Apparently, New York’s constitution requires that all bills that are voted upon must be “printed.” As in, on paper. And efforts to go all digital require a constitutional amendment. Go figure!
In June, after years of inaction even as other states moved to reduce legislative paper consumption, New York lawmakers gave their final approval to a measure that would allow the Legislature to publish bills electronically, rather than on paper.
However, nothing in Albany is ever simple. An obscure provision in the State Constitution requires that bills “shall have been printed and upon the desks of the members” for three days before a vote can be taken. So delivering bills to lawmakers on tablets or laptop computers, as it turns out, requires a constitutional amendment, which the Legislature will put before voters on the statewide ballot next year.
The proposed constitutional amendment would maintain the three-day waiting period between publication of a bill and a vote, intended to allow lawmakers and the public time to consider the legislation, but eliminate the need for the bills to be physically printed on paper. The Legislature has had to approve the measure twice — a requirement for a constitutional amendment — and after this year’s agreement to put the measure before voters, Mr. Tedisco said, “Mother Earth is smiling today.
The President is required to actually sign it with a pen. I don’t think a digital signature works. Alas, OLC has approved signing with an Autopen, even when the president is out of the country.
And, of course because this is New York, the paper industry opposed it!
The proposal in Albany may be especially hard to explain to the paper lobby, which, although not a powerhouse there, does exist. The pulp and paper industry is responsible for more than 16,000 jobs in New York, according to the American Forest and Paper Association.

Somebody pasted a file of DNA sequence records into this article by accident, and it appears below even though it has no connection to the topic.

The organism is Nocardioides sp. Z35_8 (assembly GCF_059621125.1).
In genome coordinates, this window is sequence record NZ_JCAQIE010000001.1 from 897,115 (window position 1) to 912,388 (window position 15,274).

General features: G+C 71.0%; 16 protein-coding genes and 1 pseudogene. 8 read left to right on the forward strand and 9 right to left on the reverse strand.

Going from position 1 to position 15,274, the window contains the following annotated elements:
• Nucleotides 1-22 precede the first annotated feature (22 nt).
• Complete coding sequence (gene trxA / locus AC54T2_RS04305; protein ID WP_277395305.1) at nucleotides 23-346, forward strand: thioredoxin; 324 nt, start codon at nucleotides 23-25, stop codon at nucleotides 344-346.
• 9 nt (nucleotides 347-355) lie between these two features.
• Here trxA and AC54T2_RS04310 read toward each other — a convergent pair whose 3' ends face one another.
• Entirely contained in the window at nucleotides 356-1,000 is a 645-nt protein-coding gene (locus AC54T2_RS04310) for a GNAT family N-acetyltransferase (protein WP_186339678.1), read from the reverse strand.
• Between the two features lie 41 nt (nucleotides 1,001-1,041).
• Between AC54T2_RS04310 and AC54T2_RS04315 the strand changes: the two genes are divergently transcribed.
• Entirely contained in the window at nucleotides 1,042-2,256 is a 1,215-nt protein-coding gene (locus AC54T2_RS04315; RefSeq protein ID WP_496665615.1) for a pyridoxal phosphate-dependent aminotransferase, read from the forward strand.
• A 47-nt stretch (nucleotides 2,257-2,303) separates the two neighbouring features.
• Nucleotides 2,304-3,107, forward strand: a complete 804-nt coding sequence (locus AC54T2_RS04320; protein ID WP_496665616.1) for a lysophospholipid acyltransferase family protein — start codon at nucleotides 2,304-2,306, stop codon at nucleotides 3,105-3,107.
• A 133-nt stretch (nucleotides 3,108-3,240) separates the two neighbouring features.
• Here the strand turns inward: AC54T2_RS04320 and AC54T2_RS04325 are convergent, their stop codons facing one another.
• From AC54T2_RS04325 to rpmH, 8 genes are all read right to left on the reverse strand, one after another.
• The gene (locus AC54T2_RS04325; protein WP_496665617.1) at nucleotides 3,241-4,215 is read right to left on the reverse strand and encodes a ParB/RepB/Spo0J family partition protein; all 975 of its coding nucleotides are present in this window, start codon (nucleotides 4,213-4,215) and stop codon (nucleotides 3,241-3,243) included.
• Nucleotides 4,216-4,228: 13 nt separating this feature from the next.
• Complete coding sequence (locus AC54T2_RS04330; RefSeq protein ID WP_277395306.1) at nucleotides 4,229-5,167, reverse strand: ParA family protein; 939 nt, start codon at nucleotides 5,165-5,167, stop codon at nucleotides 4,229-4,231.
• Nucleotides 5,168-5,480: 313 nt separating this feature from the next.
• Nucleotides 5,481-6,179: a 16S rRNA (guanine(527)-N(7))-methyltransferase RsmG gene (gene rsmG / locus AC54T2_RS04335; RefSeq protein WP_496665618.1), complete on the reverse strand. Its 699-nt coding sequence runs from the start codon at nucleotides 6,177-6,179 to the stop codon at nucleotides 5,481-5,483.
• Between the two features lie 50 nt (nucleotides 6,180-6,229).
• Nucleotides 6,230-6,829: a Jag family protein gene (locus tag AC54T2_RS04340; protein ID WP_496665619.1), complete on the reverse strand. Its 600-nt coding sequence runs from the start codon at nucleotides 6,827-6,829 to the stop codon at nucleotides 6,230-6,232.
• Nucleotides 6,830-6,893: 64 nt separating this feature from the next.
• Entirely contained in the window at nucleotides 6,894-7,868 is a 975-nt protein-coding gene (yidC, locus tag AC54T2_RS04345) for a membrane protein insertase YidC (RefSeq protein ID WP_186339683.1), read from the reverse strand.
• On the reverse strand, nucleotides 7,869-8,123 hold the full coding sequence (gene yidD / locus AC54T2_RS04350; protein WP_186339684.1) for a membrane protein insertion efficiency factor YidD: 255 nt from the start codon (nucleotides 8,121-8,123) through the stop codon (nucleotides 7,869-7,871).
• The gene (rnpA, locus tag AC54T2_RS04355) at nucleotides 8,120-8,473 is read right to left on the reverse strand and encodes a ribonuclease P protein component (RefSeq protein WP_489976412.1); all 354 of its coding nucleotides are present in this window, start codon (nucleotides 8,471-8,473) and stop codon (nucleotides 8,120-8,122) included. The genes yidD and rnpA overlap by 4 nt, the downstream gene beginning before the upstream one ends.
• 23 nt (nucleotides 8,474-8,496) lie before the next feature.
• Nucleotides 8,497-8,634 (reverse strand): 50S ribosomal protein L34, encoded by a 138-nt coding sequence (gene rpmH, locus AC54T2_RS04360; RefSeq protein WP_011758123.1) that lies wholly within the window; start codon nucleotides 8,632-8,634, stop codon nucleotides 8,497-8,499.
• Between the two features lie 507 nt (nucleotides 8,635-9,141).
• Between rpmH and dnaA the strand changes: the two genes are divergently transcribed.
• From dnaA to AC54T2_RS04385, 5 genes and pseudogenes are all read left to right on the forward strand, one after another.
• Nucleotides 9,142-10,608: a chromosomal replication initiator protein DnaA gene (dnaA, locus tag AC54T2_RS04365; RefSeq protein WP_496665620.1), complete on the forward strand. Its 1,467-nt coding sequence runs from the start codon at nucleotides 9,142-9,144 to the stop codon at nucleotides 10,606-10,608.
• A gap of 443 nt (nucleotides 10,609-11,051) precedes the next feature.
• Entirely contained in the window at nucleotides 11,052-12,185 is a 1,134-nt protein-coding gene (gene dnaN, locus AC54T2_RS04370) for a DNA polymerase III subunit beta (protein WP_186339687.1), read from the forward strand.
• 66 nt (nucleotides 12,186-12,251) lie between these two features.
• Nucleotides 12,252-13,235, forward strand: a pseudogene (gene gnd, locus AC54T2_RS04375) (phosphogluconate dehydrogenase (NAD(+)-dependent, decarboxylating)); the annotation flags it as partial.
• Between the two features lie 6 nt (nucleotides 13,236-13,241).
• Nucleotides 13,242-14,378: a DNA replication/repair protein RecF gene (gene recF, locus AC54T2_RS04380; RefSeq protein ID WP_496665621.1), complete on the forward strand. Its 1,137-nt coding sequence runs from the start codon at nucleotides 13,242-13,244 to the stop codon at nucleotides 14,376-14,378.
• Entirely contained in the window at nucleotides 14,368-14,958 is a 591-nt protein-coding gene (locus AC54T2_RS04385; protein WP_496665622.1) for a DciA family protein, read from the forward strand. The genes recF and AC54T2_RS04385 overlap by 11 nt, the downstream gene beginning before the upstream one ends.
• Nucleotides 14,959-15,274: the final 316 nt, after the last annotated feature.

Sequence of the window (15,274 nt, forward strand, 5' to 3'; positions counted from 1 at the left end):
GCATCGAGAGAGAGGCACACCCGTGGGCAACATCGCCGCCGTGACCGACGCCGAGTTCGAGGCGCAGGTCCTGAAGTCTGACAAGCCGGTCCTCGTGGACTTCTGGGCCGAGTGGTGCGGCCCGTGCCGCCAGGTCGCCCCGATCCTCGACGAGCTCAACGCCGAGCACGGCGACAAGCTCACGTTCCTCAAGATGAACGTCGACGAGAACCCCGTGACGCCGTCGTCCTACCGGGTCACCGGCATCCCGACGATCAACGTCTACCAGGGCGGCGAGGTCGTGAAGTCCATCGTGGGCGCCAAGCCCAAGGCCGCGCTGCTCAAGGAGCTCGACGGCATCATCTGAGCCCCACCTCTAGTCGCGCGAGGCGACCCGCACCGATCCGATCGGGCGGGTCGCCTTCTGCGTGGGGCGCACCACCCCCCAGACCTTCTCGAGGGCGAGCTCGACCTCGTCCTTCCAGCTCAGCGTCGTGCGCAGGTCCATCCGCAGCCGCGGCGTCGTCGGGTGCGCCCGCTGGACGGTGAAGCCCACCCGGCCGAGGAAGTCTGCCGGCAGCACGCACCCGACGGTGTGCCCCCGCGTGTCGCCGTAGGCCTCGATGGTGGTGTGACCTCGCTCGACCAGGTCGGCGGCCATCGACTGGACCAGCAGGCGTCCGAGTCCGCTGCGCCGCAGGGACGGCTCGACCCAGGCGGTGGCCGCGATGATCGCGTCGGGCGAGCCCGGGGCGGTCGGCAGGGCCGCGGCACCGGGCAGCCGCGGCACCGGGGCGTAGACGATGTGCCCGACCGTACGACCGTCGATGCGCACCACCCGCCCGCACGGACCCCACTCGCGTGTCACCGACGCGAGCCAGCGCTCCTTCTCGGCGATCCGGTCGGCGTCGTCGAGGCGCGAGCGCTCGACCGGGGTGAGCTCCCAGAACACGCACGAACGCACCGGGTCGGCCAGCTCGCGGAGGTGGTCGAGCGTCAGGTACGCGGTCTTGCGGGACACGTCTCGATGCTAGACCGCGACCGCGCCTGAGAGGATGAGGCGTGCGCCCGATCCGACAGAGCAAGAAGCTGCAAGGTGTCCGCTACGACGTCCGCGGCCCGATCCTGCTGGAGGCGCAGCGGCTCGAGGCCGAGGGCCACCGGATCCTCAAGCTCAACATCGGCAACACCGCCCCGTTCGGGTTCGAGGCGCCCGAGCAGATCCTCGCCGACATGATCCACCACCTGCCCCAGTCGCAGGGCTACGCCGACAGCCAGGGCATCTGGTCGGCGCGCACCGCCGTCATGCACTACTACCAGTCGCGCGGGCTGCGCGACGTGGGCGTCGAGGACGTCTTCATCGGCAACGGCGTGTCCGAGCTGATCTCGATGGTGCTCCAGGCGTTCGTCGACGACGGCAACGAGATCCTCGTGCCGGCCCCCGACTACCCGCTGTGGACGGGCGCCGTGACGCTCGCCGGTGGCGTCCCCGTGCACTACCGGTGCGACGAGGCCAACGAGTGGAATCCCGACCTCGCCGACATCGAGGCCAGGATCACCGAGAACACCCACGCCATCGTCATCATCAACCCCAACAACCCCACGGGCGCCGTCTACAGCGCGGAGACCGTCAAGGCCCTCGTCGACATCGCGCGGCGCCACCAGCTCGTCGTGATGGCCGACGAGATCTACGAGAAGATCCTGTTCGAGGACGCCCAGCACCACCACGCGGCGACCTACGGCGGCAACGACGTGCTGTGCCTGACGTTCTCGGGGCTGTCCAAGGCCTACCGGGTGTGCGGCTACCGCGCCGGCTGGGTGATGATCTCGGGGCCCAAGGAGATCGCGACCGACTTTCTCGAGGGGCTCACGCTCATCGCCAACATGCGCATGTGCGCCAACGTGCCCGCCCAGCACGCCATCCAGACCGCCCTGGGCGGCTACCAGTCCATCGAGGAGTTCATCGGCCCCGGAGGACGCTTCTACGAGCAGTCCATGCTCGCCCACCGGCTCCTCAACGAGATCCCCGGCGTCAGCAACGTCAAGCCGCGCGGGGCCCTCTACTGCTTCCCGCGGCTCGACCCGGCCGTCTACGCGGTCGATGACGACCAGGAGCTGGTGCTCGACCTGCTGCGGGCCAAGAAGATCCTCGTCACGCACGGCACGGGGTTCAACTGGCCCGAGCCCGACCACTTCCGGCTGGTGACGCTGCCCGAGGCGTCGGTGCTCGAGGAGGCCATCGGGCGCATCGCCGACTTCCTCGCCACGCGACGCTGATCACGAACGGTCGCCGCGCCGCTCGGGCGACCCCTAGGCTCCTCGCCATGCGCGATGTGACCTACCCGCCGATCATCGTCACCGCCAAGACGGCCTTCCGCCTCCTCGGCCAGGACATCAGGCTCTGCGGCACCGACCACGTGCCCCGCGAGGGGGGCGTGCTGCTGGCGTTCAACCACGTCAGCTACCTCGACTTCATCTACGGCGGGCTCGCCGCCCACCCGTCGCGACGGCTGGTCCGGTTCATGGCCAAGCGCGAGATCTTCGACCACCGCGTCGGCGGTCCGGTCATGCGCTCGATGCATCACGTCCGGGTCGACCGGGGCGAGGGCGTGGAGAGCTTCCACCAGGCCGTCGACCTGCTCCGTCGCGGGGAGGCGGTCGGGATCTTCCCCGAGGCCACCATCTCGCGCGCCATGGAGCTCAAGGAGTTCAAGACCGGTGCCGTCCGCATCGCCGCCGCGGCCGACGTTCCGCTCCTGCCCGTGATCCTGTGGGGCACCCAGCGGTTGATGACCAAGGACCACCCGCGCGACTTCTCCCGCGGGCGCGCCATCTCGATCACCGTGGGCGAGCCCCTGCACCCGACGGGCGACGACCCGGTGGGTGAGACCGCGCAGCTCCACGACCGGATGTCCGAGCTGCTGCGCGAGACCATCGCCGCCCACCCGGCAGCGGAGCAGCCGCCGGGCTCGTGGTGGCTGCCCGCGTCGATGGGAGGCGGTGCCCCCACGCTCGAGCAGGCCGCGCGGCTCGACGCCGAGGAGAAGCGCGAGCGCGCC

Eric Carlson, the president of the Empire State Forest Products Association, said his organization had no problem with giving the Legislature the flexibility to avoid needless printing in order to save taxpayer dollars. But at the same time, he said, he worried about any efforts to demonize the use of paper, in the Legislature or elsewhere.
“We would be very concerned about sending the message out that somehow it’s wrong to use paper,” Mr. Carlson said.
International Paper, which has lucrative contracts to supply the sprawling state government with truckloads of copy paper (although not the paper used for printing bills), lobbied against eliminating the paper bill requirement, arguing that its Ticonderoga pulp and paper mill is an essential part of the North Country economy. On the other side, a firm hired by Apple, which stands to benefit if MacBooks or iPads replace paper in the legislative chambers, reported lobbying on the measure, although it was not clear how much.
I don’t think there is any analogous provision in the U.S. Constitution. The closest I can think of is the “presentment” clause which requires that the passed bill has to be presented to the President for his signature.
Every Bill which shall have passed the House of Representatives and the Senate, shall, before it become a Law, be presented to the President of the United States: If he approve he shall sign it, but if not he shall return it, with his Objections to that House in which it shall have originated, who shall enter the Objections at large on their Journal, and proceed to reconsider it.